Bottled seawater industry exploding
By Sean Hao
Advertiser Staff Writer
By Sean Hao
Selling seawater to the Japanese for $6 a bottle has become one of Hawai'i's largest and fastest-growing exports.
Shipments of bottled water pumped from a pipeline that extends as much as 3,000 feet below the surface soared fivefold last year to nearly $17 million. Almost all the desalinated water is sent to Japan, where it is marketed as a pure and nutrient-rich drink.
In less than five years, exports of deep seawater have gone from $365,149 to $16.8 million, according to figures provided by the Foreign Trade Zone Division of the state Department of Business, Economic Development and Tourism.
And this may be just the beginning.
"I really think it's in its infancy," said Ron Baird, chief executive of the Natural Energy Laboratory of Hawaii Authority in Kailua, Kona. "It looks like this could be something that could go on for some time."
The seawater comes from the energy laboratory's deep-sea pipeline. The state agency was established in the 1970s as a research facility for ocean thermal energy conversion.
During the next year or so, there will be $100 million in added capital investments and about 180 new jobs at the laboratory, primarily related to new bottling operations, Baird said.
Driving the boom is a Japanese thirst for desalinated deep seawater that started several years ago.
The water sells for about $6 a 1.5-liter bottle in Japan, and producers can't keep up with demand.
The state's largest bottler of deep seawater, Koyo USA Corp., is building a third plant at the energy laboratory.
The new plant will quadruple production to 1 million bottles a day and bring the company's total Hawai'i investment to $80 million, said Koyo general manager Hiroshi Usami.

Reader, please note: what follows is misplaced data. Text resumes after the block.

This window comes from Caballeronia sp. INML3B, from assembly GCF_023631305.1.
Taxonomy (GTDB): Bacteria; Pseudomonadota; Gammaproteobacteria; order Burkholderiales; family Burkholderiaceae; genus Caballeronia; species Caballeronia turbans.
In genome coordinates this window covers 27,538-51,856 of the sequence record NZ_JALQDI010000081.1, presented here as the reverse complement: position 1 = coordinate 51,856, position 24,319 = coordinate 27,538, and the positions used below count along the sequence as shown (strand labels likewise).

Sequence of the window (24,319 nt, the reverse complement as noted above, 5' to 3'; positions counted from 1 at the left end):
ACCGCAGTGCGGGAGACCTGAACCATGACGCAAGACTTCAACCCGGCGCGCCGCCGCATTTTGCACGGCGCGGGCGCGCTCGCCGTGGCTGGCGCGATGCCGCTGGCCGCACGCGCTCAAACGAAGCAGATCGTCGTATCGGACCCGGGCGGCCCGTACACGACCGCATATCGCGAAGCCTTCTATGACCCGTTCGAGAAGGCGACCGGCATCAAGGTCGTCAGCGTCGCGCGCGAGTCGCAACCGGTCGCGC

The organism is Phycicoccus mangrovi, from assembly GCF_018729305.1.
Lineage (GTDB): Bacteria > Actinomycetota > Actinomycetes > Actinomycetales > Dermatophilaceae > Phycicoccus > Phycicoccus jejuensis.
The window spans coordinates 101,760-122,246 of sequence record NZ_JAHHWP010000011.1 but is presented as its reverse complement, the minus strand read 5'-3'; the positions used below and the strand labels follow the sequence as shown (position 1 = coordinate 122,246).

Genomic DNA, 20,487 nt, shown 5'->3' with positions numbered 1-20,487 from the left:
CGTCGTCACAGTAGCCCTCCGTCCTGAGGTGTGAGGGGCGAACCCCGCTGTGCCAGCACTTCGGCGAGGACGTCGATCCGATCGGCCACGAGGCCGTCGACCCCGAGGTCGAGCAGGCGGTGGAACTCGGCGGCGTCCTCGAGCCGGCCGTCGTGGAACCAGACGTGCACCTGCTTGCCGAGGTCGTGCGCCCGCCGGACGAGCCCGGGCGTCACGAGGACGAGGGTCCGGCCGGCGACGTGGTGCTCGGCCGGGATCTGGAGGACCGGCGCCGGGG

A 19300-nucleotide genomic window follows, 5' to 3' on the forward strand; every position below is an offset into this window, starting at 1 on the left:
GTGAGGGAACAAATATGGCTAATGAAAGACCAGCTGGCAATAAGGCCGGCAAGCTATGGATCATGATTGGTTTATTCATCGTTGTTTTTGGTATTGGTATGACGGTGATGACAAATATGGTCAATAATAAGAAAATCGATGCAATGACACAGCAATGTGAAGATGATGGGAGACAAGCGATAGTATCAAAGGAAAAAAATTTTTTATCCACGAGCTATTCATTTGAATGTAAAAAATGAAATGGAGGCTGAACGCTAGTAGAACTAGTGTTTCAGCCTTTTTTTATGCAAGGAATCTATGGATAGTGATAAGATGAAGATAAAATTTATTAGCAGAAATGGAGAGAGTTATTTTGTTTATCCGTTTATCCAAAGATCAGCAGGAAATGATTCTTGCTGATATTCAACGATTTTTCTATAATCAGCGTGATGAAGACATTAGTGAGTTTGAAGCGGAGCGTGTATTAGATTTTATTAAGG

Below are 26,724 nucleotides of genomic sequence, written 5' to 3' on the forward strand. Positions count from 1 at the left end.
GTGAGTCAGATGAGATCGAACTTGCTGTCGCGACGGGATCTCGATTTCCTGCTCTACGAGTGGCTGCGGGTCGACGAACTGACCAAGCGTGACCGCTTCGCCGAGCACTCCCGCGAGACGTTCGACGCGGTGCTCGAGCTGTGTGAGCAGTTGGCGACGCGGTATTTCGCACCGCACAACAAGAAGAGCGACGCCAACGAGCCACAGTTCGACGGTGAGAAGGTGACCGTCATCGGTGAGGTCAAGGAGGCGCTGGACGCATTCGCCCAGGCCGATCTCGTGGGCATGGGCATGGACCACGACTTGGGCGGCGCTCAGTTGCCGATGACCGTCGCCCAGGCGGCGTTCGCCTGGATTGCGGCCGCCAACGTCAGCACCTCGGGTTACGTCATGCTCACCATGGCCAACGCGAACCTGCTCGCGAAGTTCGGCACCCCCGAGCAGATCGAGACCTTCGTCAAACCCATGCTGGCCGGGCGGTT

Koyo is the only company to bottle water so far, but three more bottling plants being built by other companies are expected to open this year followed by as many as four added plants next year.
Koyo's Usami said his company is adding capacity to support future sales outside Japan, including the U.S. Mainland. Koyo's MaHaLo deep seawater already is available in Waikiki.
At full capacity, Koyo now can export about 250,000 1.5-liter bottles a day to Japan. That equates to about $1.5 million a day in estimated retail sales. However, the value reported to foreign trade zone officials is a wholesale rather than a retail value of the bottled water.
Bottling companies at the energy lab pay the state royalties for the use of a seal that certifies the product's Hawai'i origin. So far, $318,000 in royalties have been paid since June of 2003.
After Koyo, the next companies expected to begin bottling are Enzamin USA Inc., Hawaii Deep Marine Inc. and Deep Sea Water International. Savers Holdings Ltd., Hawaii Deep Ocean Waters and Kama'aina Waters LLC also have plans to eventually begin bottling at the lab.
One company plans to sell deep seawater pulled from the depths of O'ahu. Deep Sea Health LLC plans to pump deep seawater into a boat off O'ahu. The water would then be sold to bottlers in Kapolei. The company hopes to begin operations within a year.
"It's just a big, booming thing, and we're real excited to be a part of it," said Deep Sea spokesman Rich Treadway.
Reach Sean Hao at firstname.lastname@example.org.